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RICHARD LITTLEJOHN: Boris Johnson might as well have built a bonfire out of £50 notes in Hyde Park

Last year, during lockdown, my left knee gave way. There was no chance of seeing my NHS GP, so I went private.

The consultant sent me for an MRI scan. I was offered an appointment the next day, at 7.40pm. When I turned up at the diagnostic centre, the place was practically deserted. Given the late hour, I assumed I was their last patient.

‘You must be rushed off your feet right now,’ I remarked to the nurse.

Boris Johnson plays Connect 4 with residents during a visit to the Westport Care Home in Stepney Green

‘Not at all,’ she said. ‘We’ve been sitting here twiddling our thumbs all day.’

Why then, I wondered, hadn’t I been offered an earlier time slot?

She explained that the NHS had booked the facility for the duration but hadn’t bothered sending along any patients.

When I mentioned this to my consultant, he said it was par for the course. He told me that the NHS bureaucracy was ideologically opposed to using private healthcare. So while NHS hospitals were dealing exclusively with Covid cases, patients with other ailments were being denied treatment which was available elsewhere — even though it was bought and paid for.

   

More from Richard Littlejohn for the Daily Mail…

It has just been revealed that during the pandemic the NHS bulk-purchased private hospital capacity at a cost of £400 million a month. Yet despite growing backlogs, two thirds of it was never used. If my experience is anything to go by, that’s probably an underestimate.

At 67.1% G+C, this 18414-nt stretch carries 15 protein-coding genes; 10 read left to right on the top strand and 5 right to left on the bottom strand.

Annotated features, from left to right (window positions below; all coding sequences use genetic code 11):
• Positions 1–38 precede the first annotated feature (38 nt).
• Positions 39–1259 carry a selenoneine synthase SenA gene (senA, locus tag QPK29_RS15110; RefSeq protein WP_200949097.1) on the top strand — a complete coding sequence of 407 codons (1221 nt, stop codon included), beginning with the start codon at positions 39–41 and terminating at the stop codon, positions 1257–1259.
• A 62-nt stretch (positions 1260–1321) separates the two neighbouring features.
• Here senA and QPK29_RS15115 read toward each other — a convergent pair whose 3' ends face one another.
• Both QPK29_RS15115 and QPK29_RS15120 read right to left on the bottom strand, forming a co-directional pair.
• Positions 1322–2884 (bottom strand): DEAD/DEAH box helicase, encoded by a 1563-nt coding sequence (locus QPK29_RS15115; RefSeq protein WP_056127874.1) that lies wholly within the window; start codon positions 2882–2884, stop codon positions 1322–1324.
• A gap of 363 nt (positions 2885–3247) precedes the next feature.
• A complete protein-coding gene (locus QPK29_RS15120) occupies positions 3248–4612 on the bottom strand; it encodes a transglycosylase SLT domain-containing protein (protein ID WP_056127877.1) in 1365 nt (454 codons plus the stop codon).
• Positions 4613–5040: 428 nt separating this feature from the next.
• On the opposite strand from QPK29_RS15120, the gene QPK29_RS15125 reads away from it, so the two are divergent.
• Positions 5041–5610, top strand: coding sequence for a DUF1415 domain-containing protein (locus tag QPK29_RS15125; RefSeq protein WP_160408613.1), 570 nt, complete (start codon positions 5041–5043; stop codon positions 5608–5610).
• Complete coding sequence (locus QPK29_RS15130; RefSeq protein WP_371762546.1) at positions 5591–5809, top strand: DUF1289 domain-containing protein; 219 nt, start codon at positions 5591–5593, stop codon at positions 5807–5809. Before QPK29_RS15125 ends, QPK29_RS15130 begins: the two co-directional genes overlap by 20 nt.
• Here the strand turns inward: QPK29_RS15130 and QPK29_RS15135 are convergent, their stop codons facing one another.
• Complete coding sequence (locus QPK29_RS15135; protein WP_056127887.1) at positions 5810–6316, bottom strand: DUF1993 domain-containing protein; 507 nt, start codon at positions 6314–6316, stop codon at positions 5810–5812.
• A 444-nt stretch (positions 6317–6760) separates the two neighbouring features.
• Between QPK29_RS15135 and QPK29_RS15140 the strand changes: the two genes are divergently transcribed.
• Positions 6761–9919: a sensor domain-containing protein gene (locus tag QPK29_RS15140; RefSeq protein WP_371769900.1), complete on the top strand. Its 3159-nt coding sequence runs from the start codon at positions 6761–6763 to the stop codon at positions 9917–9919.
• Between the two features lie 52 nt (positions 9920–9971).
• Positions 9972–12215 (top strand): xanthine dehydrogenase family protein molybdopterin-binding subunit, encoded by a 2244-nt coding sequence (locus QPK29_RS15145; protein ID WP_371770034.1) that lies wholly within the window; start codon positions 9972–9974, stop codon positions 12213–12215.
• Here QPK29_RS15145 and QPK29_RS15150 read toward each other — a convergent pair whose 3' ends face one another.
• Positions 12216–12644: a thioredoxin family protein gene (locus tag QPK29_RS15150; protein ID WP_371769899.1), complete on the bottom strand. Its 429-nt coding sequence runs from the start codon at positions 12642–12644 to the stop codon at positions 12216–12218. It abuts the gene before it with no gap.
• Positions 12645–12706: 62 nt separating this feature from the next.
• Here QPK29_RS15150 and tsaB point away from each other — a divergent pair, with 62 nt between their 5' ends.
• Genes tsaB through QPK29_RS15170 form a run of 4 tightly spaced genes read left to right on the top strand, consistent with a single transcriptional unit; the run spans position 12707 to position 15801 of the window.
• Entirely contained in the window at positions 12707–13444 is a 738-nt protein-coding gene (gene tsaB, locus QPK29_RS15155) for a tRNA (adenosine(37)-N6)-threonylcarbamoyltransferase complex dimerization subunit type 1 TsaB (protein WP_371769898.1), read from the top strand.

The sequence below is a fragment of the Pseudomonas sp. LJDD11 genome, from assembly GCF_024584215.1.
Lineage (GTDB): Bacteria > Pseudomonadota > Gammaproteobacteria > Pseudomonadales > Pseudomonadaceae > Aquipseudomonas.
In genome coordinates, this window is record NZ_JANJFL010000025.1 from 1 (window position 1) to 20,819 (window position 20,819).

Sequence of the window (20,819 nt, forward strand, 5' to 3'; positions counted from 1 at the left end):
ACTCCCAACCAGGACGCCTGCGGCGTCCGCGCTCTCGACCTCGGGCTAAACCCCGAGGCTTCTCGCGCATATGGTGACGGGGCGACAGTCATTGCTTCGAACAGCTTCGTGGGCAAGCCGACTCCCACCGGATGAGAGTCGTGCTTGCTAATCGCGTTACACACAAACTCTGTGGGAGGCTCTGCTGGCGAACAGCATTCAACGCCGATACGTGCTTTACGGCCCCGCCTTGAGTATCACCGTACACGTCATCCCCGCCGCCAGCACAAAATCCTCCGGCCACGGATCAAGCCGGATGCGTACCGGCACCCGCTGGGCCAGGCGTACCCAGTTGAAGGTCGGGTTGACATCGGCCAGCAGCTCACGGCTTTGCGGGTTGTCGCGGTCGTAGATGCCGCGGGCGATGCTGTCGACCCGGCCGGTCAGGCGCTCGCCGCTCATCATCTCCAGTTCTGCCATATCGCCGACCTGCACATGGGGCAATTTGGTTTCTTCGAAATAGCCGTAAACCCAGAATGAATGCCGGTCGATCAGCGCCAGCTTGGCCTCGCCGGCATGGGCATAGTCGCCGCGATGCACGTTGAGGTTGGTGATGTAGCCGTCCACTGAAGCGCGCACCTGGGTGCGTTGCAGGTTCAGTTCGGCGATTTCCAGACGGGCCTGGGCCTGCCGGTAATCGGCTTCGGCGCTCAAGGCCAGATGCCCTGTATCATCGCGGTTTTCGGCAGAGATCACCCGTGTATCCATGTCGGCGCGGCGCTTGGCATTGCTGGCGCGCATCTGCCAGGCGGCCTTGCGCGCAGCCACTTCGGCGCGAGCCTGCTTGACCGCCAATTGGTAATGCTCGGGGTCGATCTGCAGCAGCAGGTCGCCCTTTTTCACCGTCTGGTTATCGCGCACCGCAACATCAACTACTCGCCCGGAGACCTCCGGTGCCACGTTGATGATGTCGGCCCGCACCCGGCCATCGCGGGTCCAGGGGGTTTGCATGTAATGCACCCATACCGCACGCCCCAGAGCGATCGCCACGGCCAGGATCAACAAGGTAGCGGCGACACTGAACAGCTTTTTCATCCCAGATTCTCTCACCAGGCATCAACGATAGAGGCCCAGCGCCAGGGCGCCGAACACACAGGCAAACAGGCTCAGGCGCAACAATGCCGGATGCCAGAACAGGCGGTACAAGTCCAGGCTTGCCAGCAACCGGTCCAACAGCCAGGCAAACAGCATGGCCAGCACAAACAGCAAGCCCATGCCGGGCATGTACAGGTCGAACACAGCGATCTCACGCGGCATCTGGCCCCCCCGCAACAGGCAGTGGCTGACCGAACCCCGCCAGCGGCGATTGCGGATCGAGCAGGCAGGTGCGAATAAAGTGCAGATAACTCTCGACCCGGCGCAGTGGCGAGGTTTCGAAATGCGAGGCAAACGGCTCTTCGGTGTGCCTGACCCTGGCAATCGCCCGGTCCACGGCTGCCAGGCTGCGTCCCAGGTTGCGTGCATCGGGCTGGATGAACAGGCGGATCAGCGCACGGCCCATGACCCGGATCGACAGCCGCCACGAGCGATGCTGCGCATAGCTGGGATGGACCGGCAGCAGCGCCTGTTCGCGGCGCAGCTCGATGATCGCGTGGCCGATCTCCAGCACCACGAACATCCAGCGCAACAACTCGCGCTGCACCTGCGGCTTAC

The notion so-called public servants in NHS middle management were content to deny treatment to people with debilitating — and in some cases, possibly life-threatening — conditions, just to satisfy their own political prejudices, is nothing short of a national scandal.

Sadly, the ‘NHS good/private health evil’ mentality is deeply entrenched in the system.

There are Left-wing extremists who would rather people died waiting for NHS treatment than were seen privately.

More than 5.6 million in Britain are currently on the waiting list for everything from hip and knee replacements to heart surgery.

That number is predicted to rise to 15 million in the coming years. More than a quarter of a million have been waiting over a year for an operation.

Hardly surprising then that increasingly desperate people are opting to go private.

The independent Spire hospital group reports a 173 per cent increase in self-pay patients, over and above those who already have private health insurance.

Spire’s chief executive Justin Ash said: ‘They just want to get on with their lives and are finding it difficult to get through to their GPs.’

While some doctors are now seeing patients again, a new survey reports that half of NHS GPs will no longer offer face-to-face appointments as a ‘default’ option.

This news comes as a senior coroner in Greater Manchester said that the lack of in-person consultations may have contributed to the deaths of at least five people from a variety of causes. Their symptoms could not have been spotted over the phone.